As a specialist in men’s health, I have become keenly aware of what motivates men to address their main health concerns. Men’s health is important, and it deserves greater attention from both individual men and society. Yet, unfortunately, it is not always addressed or taken seriously. I still get chuckles from strangers, or second glances from people in other health care professions, when I tell them of my work in “men’s health.”

Today, there is more information than ever available to help educate men about how to be healthy. Magazine racks, blogs, talks shows, and books all preach the gospel on the importance of exercise, how to eat right, and how to lead a healthy lifestyle that will prevent major issues that men are susceptible to such as cardiovascular disease, cancer, and diabetes. Much of this information is not evidence-based or effective, and it can be full of marketing ploys.

Nonetheless, men still do not value their health as much as they should until it becomes a serious problem that they can no longer ignore. We know that men are half as likely to see their physician than women over a 2-year period. Men’s lackluster attitude toward their health is especially concerning since, according to the Center for Disease Control, 30% of Americans have high blood pressure and yet many of them are left undiagnosed until they have a heart attack or stroke. Many heart disease conditions and cancers are asymptomatic during early stages, and once a patient has symptoms, the disease process is too far advanced for doctors to manage or reverse it with treatment.

Why is this? Why do men wait until it is too late? An online survey by the Orlando Health Hospital system attempted to answer these questions and found that many men cited these top excuses for skipping the doctor: not enough time, afraid of finding out what could be wrong, and having uncomfortable body exams. The American Heart Association also cites ten key reasons why men don’t go to the doctor, including “I don’t have a doctor,” “I don’t have insurance,” and “there’s probably nothing wrong” as the top three. These answers are part of the picture. However, what lies behind these reasonable and unreasonable excuses?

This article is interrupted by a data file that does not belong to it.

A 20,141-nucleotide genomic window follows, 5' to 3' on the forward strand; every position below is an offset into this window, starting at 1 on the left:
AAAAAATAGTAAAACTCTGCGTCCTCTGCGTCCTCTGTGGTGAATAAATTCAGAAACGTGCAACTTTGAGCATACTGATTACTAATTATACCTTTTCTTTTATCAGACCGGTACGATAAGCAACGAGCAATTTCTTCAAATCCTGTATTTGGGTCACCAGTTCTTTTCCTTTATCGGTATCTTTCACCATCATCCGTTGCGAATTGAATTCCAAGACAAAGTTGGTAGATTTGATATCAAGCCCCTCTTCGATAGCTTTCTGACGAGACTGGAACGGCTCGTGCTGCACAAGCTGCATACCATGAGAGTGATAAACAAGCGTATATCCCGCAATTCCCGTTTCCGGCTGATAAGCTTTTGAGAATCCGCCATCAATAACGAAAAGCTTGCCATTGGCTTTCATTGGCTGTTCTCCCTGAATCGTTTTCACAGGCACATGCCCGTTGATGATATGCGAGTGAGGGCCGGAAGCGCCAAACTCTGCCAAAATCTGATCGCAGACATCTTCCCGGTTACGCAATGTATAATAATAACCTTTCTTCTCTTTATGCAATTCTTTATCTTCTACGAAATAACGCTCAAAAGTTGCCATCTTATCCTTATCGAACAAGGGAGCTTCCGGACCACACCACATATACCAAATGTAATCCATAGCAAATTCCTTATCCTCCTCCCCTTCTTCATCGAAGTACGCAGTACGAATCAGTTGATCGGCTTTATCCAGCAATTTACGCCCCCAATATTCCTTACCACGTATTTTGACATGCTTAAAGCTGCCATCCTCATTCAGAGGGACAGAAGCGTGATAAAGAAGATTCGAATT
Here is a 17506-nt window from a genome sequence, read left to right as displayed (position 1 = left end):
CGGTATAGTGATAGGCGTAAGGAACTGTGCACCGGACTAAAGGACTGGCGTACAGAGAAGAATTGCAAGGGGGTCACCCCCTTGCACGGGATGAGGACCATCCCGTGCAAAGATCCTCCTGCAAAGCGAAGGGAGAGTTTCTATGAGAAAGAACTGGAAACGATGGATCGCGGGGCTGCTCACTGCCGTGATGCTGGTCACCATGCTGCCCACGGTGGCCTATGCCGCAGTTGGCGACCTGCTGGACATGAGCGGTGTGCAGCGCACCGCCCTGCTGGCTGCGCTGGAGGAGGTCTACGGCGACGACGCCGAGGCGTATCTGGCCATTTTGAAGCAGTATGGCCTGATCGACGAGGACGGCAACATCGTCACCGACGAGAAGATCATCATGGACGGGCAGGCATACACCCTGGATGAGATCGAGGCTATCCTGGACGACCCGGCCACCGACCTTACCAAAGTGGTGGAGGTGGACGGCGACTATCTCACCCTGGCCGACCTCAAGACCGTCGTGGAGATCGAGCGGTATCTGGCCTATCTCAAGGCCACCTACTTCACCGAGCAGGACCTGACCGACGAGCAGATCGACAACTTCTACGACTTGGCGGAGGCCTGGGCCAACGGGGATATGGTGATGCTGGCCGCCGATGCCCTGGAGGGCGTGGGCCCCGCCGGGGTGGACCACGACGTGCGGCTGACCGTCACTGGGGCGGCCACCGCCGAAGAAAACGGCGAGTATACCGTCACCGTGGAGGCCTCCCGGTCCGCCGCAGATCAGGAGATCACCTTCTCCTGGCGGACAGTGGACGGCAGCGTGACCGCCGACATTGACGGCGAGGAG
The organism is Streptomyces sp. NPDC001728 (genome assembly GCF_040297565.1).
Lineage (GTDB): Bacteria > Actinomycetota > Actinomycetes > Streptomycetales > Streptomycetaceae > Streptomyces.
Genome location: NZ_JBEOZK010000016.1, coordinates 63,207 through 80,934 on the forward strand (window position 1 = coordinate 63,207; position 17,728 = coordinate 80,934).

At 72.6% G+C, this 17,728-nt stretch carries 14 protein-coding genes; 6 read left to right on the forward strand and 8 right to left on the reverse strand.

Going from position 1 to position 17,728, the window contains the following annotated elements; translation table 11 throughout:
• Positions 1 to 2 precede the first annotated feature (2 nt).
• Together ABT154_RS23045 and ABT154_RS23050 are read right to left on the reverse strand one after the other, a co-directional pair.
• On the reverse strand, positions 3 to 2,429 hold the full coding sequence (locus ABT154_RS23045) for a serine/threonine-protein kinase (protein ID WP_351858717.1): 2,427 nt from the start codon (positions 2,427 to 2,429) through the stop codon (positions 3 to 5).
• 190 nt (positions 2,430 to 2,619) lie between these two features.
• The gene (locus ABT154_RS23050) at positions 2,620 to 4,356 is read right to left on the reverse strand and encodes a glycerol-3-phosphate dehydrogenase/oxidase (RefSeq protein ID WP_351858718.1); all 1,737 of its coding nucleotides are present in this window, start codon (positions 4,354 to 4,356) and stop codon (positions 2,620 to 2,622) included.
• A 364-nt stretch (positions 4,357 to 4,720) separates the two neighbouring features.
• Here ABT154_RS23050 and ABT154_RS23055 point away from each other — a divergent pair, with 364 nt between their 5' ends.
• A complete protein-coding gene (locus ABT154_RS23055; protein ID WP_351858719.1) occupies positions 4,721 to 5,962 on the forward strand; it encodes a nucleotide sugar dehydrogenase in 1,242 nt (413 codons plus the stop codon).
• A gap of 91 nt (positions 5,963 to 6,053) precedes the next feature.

Another answer to this mystery is patriarchy, which encompasses our traditional gender roles and expectations. Men are conditioned to minimize their health problems and procrastinate when it comes to taking care of their health. A man’s attitude towards his health is not to be blamed solely on that individual’s apathy, but rather on an attitude created by our entire society.

A recent pop-culture image of how patriarchy causes detrimental health outcomes in men is Sam Elliot’s character Beau Bennett in the Netflix original TV series, The Ranch. Beau is a stoic, terse, hardworking, and tough cattle rancher. In Season 1, Episode 3, he goes to the doctor after a back injury and states that he hasn’t been to the doctor for 12 years, and the doctor lets him know she will have to do a full physical exam, lab work and an X-ray to make sure Beau is in optimal health. He is diagnosed with a sprained back, high cholesterol and high blood pressure. Beau resists but eventually concedes to the doctor’s orders and is ironically put on a steak-free diet. He has to eat salads and chicken instead. The archetypal image of the stoic, rough-and-tough male is depicted in Sam Elliot’s rancher character, Beau. Hollywood characters from Beau Bennett to John Wayne have reinforced both men’s and women’s expectations about how a man is supposed to respond to his environment and himself.

Recent epigenetic research shows our community and our environment can express our healthy and unhealthy genetics. The truth is, our men are expected to suffer and “suck it up.” This feeds into our status quo of gender roles and poor psychological health. Men are expected to suppress physical and psycho-emotional pain — the same pain that, when unchecked, plays a role in heart disease and health issues later in life. This starts at a young age. In Dr. William Pollack’s book “Real Boys,” he addresses how we traditionally raise men and the toughening process that drives their true emotions underground. While many boys may appear tough, cheerful, and confident, they are in fact sad, lonely, and confused.